A few years ago, Lowes had a sale on DeWalt 12v 3/8 NiCd drills. One was $99 and the other model was $129. Again, the models numbers differed by one letter. Looking on the back of the yellow box, the product decription was identical. I got a floor guy and asked him what the difference was. He didn't know.


When I got home, I looked up the model numbers. The $99 drill did not exist on DeWalt's website while the other one did.
 Maybe it was a drill that DeWalt was discontinuing - I don't know.


I haven't seen anything like the model number issue in a few years so maybe it was just when DeWalt was revamping their line.


So yes, there are differences between reailers but I haven't seen any evidence that certain retailers carry lesser quality tools of the same brand name. Meaning, a DeWalt drill at Lowes or ACE is the same quality as HD. And if I ever find out that they're not, I'll be the frist to scream.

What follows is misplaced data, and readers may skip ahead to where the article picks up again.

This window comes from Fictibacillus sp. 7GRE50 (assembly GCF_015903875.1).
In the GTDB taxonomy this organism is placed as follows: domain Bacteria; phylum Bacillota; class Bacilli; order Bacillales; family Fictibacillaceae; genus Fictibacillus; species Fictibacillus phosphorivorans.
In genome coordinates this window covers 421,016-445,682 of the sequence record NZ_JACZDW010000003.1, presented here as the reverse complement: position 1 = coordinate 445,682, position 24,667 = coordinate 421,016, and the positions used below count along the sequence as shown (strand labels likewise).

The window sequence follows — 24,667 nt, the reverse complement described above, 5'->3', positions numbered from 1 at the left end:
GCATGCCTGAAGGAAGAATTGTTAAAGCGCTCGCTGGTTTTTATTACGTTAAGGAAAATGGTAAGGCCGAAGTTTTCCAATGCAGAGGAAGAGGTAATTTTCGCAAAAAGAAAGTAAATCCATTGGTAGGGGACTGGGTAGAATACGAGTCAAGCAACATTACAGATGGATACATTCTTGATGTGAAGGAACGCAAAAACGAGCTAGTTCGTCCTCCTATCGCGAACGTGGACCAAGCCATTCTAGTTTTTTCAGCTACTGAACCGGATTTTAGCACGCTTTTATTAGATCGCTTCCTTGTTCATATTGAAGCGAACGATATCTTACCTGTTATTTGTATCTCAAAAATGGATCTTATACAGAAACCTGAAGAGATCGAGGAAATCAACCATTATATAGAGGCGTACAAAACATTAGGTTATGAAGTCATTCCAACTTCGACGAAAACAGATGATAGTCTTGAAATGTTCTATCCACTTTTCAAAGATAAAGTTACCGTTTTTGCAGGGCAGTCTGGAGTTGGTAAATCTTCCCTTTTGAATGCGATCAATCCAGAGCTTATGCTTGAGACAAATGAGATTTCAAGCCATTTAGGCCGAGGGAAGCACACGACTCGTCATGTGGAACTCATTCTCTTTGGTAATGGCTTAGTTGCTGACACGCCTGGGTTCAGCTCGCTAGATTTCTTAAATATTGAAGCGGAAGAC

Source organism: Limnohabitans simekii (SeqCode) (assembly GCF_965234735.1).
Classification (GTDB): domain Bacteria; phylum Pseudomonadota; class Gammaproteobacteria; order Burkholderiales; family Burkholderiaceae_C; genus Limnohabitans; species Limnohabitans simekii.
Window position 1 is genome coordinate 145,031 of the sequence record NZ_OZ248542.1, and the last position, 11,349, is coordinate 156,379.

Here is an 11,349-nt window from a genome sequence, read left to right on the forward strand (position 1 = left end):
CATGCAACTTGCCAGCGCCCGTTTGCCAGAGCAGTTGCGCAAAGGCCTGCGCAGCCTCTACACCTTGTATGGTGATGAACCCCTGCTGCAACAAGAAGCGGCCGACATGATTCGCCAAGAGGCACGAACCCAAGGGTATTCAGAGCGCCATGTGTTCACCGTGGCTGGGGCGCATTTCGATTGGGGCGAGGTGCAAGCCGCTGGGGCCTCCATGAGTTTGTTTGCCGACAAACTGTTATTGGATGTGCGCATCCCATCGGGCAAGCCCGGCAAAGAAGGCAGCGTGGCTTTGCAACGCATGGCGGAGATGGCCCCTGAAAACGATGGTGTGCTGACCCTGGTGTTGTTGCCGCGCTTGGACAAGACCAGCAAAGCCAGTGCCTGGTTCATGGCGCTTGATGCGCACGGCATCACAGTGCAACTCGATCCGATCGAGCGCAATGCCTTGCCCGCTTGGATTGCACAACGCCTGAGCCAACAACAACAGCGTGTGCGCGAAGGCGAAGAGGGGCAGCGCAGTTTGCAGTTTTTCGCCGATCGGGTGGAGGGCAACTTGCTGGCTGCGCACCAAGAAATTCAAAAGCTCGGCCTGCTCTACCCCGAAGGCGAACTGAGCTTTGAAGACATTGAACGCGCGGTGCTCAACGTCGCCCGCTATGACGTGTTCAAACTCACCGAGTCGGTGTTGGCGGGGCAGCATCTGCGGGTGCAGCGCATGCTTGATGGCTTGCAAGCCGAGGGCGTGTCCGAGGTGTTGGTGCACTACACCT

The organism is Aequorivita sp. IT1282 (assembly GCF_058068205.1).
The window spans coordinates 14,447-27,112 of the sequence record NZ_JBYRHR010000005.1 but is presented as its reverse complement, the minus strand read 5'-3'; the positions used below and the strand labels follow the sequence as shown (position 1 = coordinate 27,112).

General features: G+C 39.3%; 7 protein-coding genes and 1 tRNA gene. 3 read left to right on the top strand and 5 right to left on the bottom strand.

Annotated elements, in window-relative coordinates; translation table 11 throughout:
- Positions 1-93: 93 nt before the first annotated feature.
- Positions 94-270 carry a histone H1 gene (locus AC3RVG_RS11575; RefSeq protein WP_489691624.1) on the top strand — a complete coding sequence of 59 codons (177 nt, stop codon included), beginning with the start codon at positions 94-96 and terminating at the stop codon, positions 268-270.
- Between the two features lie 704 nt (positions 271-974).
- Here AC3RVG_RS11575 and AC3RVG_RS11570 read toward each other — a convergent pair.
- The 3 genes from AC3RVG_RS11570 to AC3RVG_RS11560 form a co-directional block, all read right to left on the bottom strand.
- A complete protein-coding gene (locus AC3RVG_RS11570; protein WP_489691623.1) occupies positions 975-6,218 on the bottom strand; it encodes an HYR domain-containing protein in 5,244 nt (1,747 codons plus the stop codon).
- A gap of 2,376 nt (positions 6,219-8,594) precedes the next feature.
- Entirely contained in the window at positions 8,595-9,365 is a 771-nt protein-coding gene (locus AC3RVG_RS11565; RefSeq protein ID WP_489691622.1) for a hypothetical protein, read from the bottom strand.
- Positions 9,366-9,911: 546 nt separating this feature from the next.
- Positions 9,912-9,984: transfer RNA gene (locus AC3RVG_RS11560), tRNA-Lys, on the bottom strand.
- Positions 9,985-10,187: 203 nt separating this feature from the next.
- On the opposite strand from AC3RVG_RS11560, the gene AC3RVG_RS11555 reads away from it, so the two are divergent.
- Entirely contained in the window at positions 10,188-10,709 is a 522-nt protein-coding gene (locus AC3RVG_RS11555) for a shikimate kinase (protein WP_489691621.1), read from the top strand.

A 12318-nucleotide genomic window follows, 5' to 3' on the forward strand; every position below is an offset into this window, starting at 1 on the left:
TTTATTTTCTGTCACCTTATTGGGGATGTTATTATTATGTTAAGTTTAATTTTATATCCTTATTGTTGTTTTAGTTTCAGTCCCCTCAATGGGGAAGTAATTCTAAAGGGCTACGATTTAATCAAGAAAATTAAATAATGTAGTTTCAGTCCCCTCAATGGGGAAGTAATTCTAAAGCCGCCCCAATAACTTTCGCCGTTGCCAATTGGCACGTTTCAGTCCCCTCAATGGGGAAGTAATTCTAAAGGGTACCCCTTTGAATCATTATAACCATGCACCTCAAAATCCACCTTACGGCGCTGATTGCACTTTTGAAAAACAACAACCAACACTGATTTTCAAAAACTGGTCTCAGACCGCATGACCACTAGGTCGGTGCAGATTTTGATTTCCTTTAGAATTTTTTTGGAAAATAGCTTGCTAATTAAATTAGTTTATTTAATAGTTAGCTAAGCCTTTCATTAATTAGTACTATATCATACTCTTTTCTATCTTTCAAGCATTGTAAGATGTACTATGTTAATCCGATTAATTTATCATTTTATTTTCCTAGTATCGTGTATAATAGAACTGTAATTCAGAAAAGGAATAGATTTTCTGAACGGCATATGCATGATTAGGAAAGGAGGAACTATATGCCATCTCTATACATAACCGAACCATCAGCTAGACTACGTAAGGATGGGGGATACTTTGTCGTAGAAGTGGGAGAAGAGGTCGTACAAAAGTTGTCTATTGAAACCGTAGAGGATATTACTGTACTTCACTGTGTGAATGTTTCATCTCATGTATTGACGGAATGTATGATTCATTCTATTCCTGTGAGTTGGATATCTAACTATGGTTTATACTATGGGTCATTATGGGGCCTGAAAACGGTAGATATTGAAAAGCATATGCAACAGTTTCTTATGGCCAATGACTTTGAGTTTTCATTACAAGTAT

Start screaming now! (post #196311, reply #4 of 24)

Look inside thiose tools from the big boxes and see plastic bushings or inferior triggers. Notice the shorter cheaper cords. See that the batteries in the kits for cordless are of a lower amp/hr rating.


Note that Milwaukee  tools might be made in USA, Germany, or China or mexico. Guess which ones you get at the bog boxes.


I cam buy Makita all over the place. No way does the big box have any exclusive on them.


Same deal with plumbing parts. Order a fixture from Graingers and see the brass parts inside, but from the big box see the plastic....same part number sans a one digit or one letter change in part/model number



Oh Well,

We did the best we could...

I don't know about the tools (post #196311, reply #5 of 24)